An unexpected discovery by scientists at the University of York could potentially pave the way for new treatments for benign enlargement of the prostate, a condition which affects more than 200 million men worldwide.
Researchers at the YCR Cancer Research Unit in the Department of Biology at York and Hull York Medical School investigated an enzyme called telomerase in cells, from benign prostatic hyperplasia (or BPH).
By also measuring the lengths of the telomeres, which act as protective caps at the end of chromosomes, Dr Jayant Rane was then able to track the origins of the cells which cause BPH.
The research, which was funded by Prostate Cancer UK and is published online in European Urology, suggests that telomerase inhibitors could be used to alleviate BPH symptoms which principally affect men over the age of 50. The condition is characterized by uncontrolled, but non-invasive, growth of a variety of cell types in the prostate. Current treatments for BPH do not tackle this underlying cause.
The researchers, who included surgeons at Castle Hill Hospital in East Yorkshire, investigated the telomere biology of cell subpopulations from BPH patients to better understand the dynamics of tissue proliferation. All the patients were undergoing transurethral resection of prostate (TURP), a surgical procedure that involves cutting away a section of the prostate.
Now the research team say local inhibition of telomerase in BPH, using novel and specific telomerase inhibitors, could prove an alternative therapy for managing the condition, as it will restrict the proliferation the epithelial progenitors.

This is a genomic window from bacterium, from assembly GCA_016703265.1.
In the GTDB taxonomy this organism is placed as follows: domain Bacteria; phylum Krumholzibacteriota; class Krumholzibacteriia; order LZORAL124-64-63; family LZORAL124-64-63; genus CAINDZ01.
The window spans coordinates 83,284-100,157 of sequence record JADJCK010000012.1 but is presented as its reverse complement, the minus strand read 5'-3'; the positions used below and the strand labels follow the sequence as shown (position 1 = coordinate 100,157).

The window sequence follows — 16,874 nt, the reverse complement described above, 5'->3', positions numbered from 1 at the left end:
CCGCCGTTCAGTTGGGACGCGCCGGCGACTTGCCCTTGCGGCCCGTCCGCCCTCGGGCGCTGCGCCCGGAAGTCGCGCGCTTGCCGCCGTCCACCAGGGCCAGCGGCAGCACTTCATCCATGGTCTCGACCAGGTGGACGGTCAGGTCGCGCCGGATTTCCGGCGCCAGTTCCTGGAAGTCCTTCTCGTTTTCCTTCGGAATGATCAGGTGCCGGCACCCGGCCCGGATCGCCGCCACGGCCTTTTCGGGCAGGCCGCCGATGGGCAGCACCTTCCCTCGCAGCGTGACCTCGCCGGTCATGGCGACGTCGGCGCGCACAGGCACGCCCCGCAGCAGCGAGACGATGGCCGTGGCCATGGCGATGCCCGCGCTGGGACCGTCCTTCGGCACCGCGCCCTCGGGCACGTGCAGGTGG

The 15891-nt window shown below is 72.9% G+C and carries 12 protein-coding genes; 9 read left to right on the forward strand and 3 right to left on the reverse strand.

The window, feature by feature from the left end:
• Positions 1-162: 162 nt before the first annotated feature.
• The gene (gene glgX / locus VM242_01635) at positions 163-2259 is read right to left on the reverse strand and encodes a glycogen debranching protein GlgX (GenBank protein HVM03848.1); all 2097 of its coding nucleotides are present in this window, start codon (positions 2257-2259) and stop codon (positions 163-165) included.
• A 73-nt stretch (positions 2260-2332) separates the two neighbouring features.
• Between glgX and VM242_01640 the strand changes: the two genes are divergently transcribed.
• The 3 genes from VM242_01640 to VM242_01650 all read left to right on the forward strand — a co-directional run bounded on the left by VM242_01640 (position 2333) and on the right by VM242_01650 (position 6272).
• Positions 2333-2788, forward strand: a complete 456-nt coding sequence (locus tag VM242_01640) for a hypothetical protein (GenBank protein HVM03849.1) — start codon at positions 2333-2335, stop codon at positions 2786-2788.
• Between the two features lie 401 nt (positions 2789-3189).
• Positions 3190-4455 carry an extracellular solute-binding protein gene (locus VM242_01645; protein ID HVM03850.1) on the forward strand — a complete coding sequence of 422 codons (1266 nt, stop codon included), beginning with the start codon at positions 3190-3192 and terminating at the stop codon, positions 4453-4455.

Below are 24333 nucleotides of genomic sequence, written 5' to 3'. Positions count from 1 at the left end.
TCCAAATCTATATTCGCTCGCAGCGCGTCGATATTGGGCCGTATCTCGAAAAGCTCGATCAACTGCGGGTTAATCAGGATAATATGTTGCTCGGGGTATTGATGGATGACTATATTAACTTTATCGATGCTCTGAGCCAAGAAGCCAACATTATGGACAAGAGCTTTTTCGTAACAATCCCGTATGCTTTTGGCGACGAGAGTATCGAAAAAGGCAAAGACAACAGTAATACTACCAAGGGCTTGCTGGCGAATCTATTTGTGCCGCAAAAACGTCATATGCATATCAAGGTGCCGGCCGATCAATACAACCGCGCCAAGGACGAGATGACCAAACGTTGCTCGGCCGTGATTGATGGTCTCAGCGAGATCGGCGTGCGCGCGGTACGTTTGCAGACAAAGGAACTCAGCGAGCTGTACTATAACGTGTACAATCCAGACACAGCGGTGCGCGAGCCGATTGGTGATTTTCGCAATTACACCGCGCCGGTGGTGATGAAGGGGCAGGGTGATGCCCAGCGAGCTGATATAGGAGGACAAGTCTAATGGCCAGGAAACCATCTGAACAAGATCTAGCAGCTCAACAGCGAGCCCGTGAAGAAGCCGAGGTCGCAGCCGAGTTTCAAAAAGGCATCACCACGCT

Professor Norman Maitland, Director the YCR Cancer Research Unit, said: "Our approach of breaking diseased tissues down into their component parts has revealed an unexpected and novel approach to BPH treatment - all based on the biology underpinning the disease."
Dr Matt Hobbs, Deputy Director of Research at Prostate Cancer UK, said: "Forty per cent of men in their 50s, and 75 per cent of men in their 70s, experience uncomfortable urinary symptoms caused by BPH, and treatment options are limited.
" This kind of work, that aims to look in detail at the basic biological processes controlling prostate cells, is the only way that we will be able to come up with completely new ways to treat this condition.
" We are pleased that work funded by Prostate Cancer UK has moved our understanding of this condition forward."
The research was funded by Prostate Cancer UK, the PRO-NEST Marie-Curie network and Yorkshire Cancer Research.